Home Improvements that Count – BusinessWeek Online
September 15, 2006
Remodeling: Going “Green” May Not Save Green
Using eco-friendly products and materials may make a homeowner feel good, but doing so comes at a price—and sometimes it’s an ethical one.
With the real estate market in the doldrums, it’s a good time for homeowners to look around and remodel, dressing up their domiciles for the next market crest. For those settled in for the long haul, new tiles and cabinets are a way to make home feel more, well, homey than before.
But those who consider earth their first home and their house or condo the second, may give priority to incorporating environmentally friendly materials into improvement projects.
With materials ranging from floors made from recycled glass to wood from the fast-growing and easily replenished Lyptus tree, green materials are a well-established segment of the interior decorating and design market. But consumers should be careful. Green products may translate into lower energy costs down the road, but buying and installing them can mean a major investment.
As anyone who has remodeled their home knows, there’s no limit to what you can spend. The good news for buyers on a budget is that some of the best ways to help the environment and save on energy bills are at the low end of the price spectrum. Household appliances like dishwashers and air conditioners are consistently becoming more energy-efficient.
Dan Taddei, director of education at the National Association of the Remodeling Industry, says “the government has pushed hard for people to do EnergyStar,” a program rating the efficiency of household appliances. Still, consumers are likely to find out that this can be a proportional equation. Upgrade the fridge to a plus-size behemoth and it’ll still suck up its share of electricity.
Fluorescent lighting is another money-saving option. Though buzzing greenish bulbs have given fluorescent lighting a bad reputation, the bulbs available now are both reasonably priced and not “the cold sinister light that we’re used to from commercial spaces,” says Marc Schlesser, chief design officer at MyHome, a kitchen and bathroom showroom in Manhattan. In terms of energy consumption, he describes fluorescents as preferable to the halogen lamps that he called “heating devices which happen to produce light.”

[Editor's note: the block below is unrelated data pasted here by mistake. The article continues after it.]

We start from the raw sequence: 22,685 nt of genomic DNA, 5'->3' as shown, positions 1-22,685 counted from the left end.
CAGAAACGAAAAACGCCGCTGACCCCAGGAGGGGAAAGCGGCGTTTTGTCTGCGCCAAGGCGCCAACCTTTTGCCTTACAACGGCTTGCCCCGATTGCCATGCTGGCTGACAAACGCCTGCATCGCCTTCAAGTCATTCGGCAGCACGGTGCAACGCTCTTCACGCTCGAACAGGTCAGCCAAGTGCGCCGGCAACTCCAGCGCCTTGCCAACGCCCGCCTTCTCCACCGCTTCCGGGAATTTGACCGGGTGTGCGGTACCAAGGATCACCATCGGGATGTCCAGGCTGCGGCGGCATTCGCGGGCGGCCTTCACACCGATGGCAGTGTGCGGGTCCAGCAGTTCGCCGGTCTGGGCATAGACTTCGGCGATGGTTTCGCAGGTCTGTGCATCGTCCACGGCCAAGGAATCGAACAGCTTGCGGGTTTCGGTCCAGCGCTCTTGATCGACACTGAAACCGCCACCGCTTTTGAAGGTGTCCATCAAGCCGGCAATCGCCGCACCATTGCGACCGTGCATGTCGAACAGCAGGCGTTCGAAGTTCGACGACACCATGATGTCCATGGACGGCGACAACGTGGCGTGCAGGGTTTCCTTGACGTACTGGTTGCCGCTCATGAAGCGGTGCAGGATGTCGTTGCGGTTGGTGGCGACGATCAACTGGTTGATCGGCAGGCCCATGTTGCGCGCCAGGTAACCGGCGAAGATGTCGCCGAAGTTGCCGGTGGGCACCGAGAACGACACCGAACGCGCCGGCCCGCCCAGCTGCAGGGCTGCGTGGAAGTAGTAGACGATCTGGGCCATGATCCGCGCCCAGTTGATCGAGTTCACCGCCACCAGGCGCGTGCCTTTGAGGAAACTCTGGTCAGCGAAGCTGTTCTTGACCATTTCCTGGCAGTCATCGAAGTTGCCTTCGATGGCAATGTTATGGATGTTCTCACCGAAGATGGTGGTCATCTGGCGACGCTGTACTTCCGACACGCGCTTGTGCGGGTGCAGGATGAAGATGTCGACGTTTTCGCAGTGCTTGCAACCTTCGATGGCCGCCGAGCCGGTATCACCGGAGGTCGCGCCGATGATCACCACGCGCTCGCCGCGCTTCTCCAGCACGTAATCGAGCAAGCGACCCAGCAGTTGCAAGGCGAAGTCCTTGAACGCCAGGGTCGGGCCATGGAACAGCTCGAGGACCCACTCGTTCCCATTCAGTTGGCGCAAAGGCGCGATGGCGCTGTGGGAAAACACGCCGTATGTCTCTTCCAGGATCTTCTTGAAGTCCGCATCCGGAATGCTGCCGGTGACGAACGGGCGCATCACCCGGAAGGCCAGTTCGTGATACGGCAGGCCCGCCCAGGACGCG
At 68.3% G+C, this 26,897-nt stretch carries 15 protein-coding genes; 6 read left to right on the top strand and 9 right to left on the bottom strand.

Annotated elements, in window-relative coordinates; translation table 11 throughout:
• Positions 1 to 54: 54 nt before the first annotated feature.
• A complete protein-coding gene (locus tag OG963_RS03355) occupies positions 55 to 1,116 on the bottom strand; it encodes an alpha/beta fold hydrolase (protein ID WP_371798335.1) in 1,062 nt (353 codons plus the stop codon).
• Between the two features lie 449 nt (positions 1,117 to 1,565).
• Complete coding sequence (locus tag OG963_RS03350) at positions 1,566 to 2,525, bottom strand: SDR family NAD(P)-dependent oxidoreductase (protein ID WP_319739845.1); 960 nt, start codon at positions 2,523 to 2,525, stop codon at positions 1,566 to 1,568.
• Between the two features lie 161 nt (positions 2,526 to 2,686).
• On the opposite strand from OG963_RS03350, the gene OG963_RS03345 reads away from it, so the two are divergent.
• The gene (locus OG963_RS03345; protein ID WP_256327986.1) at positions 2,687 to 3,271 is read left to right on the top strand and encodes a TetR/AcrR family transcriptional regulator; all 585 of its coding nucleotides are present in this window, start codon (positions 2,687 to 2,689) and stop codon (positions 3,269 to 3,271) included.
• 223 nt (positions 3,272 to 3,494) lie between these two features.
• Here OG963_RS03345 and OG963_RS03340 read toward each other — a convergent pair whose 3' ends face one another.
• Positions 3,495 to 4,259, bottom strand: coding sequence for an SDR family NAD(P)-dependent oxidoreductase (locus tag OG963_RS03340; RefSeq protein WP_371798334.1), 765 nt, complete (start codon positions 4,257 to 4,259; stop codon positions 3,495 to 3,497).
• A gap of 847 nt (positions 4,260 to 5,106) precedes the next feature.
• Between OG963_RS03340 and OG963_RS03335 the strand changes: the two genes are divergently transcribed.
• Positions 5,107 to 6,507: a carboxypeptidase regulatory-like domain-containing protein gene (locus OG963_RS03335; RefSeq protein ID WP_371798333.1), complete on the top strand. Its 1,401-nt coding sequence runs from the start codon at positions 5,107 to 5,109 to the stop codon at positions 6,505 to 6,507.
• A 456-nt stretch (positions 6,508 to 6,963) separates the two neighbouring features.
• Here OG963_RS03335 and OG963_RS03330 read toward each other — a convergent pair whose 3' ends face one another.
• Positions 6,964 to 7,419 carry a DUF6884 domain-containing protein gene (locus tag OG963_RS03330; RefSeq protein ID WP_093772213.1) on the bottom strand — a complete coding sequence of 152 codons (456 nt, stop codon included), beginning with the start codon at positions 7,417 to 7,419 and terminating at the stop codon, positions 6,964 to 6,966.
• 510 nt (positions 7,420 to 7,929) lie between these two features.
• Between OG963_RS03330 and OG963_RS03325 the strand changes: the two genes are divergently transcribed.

But new light bulbs and an air conditioner don’t amount to a home makeover. Contractors say customers going the remodeling distance should expect to pay a premium for doing good for the planet. Chris Donatelli, a partner in Donatelli Castillo Builders, a remodeling outfit in San Jose, says clients tend to choose the earth-stewardship route because “it’s the right thing to do.”
And consumers often find health and air-quality reasons to go green. Buildings are now more energy-effecient, but that also means they hold in more of the chemicals added to building materials. Dan Mackey, a San Jose remodeler who is developing a green course for industry professionals with Donatelli, says he sees increased interest in materials made with fewer chemicals and less glue. For example, formaldehyde, commonly found in insulation and other building materials, has been known to cause asthma attacks, and often people are willing to pay more for insulation without it.
Indeed, creating one’s own indoor Eden is not cheap. “It’s not going to be practical for everyone to make every choice in every house a green choice,” Mackey says, which is why you need to make your choices carefully. Mackey is in the process of reroofing his own home with a recycled tire product. It’s a “striking thing,” he says, noting that it “looks like I’m putting a slate roof on my house.”
For a wow factor, Schlesser likes induction cooktops that create a magnetic field and send currents into magnetic pots and pans, effectively turning them into the cooking devices. Compared with gas and electric stoves, they save energy and don’t throw off heat. But such options don’t come cheap.
Likewise, solar panels on houses may impress passersby, but don’t count on them as an investment. Breaking even on them depends on factors like initial installation costs—which can easily top five figures—the amount of sunlight in an area, and net metering—whether the local power grid gives homeowners credit for energy they return to the grid. In short, they should probably not be thought of as an investment that can produce a meaningful return.
Those willing to dabble in green materials can pick and choose. But even the the truly committed will have to make choices. Schlesser points out that any benefit from an environmentally friendly house far from public transportation will be counterbalanced by the driving it takes to get there. Products made from recycled materials may be produced via energy-wasting procedures.
As demonstrated in his showroom, it is sometimes necessary to compromise. Schlesser pointed to Corian, a DuPont (DD) product that he describes as “a countertop of Saudi oil,” because it is produced using a petroleum derivative. He disapproves of using fossil- fuel-based materials so affluent homeowners can chop their endive in style, but, as he admits, it always comes down to the customer’s choice.